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Del Ferro discovers a formula to solve cubic equations. (See this History Topic.)
Tunstall publishes De arte supputandi libri quattuor (On the Art of Computation), an arithmetic book based on Pacioli's Summa.
Rudolff introduces a symbol resembling √ for square roots in his Die Coss the first German algebra book. He understands that x0 = 1.
Dürer publishes Unterweisung der Messung mit dem Zirkel und Richtscheit, the first mathematics book published in German. It is a work on geometric constructions.
Frisius publishes a method for accurate surveying using trigonometry. He is the first to propose the triangulation method.
Tartaglia solves the cubic equation independently of del Ferro. (See this History Topic.)
Hudalrichus Regius finds the fifth perfect number. The number 212(213 - 1) = 33550336 is the first perfect number to be discovered since ancient times. (See this History Topic.)
Ferrari discovers a formula to solve quartic equations. (See this History Topic.)
Rheticus publishes his trigonometric tables and the trigonometrical parts of Copernicus's work.
Copernicus publishes De revolutionibus orbium coelestium (On the revolutions of the heavenly spheres). It gives a full account of the Copernican theory, namely that the Sun (not the Earth) is at rest in the centre of the Universe.
Stifel publishes Arithmetica integra which contains binomial coefficients and the notation +, -, √.
Cardan publishes Ars Magna giving the formula that will solve any cubic equation based on Tartaglia's work and the formula for quartics discovered by Ferrari. (See this History Topic.)
Ries publishes his famous arithmetic book Rechenung nach der lenge, auff den Linihen vnd Feder. It taught arithmetic both by the old abacus method and the new Indian method.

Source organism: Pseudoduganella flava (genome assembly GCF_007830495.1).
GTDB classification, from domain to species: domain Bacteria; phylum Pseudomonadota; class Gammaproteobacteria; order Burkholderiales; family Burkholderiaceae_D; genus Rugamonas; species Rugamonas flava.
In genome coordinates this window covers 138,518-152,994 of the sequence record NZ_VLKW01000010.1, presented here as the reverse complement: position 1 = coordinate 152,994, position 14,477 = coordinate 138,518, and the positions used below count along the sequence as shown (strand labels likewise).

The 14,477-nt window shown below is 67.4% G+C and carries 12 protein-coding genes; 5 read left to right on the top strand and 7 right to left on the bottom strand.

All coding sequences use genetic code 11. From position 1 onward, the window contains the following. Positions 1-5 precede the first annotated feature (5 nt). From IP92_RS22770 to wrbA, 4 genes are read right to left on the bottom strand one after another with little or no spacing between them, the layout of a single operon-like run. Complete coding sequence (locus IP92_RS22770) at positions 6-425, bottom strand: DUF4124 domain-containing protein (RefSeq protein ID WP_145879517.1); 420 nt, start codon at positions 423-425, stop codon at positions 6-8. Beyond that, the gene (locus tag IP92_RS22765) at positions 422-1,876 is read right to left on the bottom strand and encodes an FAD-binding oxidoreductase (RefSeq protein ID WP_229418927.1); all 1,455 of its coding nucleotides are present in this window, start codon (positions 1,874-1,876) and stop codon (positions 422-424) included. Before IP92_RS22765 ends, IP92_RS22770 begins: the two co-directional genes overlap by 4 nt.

Recorde translates and abridges the ancient Greek mathematician Euclid's Elements as The Pathewaie to Knowledge.
J Scheybl gives the sixth perfect number 216(217 - 1) = 8589869056 but his work remains unknown until 1977. (See this History Topic.)
Recorde publishes The Whetstone of Witte which introduces = (the equals sign) into mathematics. He uses the symbol "bicause noe 2 thynges can be moare equalle".
Cardan writes his book Liber de Ludo Aleae on games of chance but it would not be published until 1663.
Viète begins publishing the Canon Mathematicus which he intends as a mathematical introduction to his astronomy treatise. It covers trigonometry, containing trigonometric tables and the theory behind their construction.
Bombelli publishes the first three parts of his Algebra. He is the first to gives the rules for calculating with complex numbers.
Maurolico publishes Arithmeticorum libri duo which contains examples of inductive proofs.
Stevin publishes De Thiende in which he presents an elementary and thorough account of decimal fractions.
Stevin publishes De Beghinselen der Weeghconst containing the theorem of the triangle of forces.
Cataldi uses continued fractions in finding square roots.
Viète writes In artem analyticam isagoge (Introduction to the analytical art), using letters as symbols for quantities, both known and unknown. He uses vowels for the unknowns and consonants for known quantities. Descartes, later, introduces the use of letters x, y ... at the end of the alphabet for unknowns.
Van Roomen calculates π to 16 decimal places. (See this History Topic.)
Pitiscus becomes the first to employ the term trigonometry in a printed publication.
Clavius writes Novi calendarii romani apologia justifying calendar reforms.
List of mathematicians alive in 1600.
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Mathematics and Statistics|
University of St Andrews, Scotland